“Efforts put in promoting the health and development of a child in their early formative years promote fast brain development which reflects in their better school performance,” he said.
That said, poverty and proper nutrition are interlinked. In most cases, parents from poor backgrounds are unable to provide their children with a balanced diet. The report noted that due to this, pupils from high social-economic backgrounds perform better than those from low economic backgrounds.
The report also noted that gender disparity among learners was still a major challenge with records showing that more boys have been enrolled in schools compared to girls.
“This characteristic is much prominent especially in rural areas where the disparities are compounded by cultural practices that deny the girl-child an opportunity to advance her education and career,” stated the report.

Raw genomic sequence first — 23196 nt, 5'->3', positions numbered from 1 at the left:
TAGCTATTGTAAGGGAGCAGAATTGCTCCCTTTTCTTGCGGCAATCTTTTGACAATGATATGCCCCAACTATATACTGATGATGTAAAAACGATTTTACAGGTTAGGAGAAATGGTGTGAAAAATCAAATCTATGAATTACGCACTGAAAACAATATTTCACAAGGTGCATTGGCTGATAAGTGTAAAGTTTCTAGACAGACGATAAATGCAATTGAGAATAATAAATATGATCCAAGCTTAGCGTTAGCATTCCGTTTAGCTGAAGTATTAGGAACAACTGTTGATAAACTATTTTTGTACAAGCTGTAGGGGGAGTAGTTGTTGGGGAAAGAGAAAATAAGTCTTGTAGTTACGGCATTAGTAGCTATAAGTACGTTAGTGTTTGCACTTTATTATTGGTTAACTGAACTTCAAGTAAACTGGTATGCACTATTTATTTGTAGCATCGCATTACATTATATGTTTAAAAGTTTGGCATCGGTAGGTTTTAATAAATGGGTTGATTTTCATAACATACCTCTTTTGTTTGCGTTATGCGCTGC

Teacher-related issues such as absenteeism, teacher shortages, low motivation, gender imbalance and an ageing workforce were found to have an adverse effect on education.
Most counties have inadequate teachers. In Kilifi, for instance, the teacher-student ratio was reported as 1:85 and 1:82 in primary and secondary schools respectively, thus hindering teachers’ ability to address the needs of every learner.
HARSH CLIMATIC CONDITIONS
Under-staffing was also attributed to harsh climatic conditions in Samburu, Isiolo and Marsabit counties. Poor housing, poor road networks and sporadic attacks targeting non-local teachers along border schools were also cited as challenges affecting staffing. In Northern Kenya, these attacks are carried out by al- Shabaab militants operating in Somalia.
Counties affected by frequent teacher exits arising from their seeking transfers to “safer” regions include Wajir, Garissa, Mandera, Baringo and West Pokot.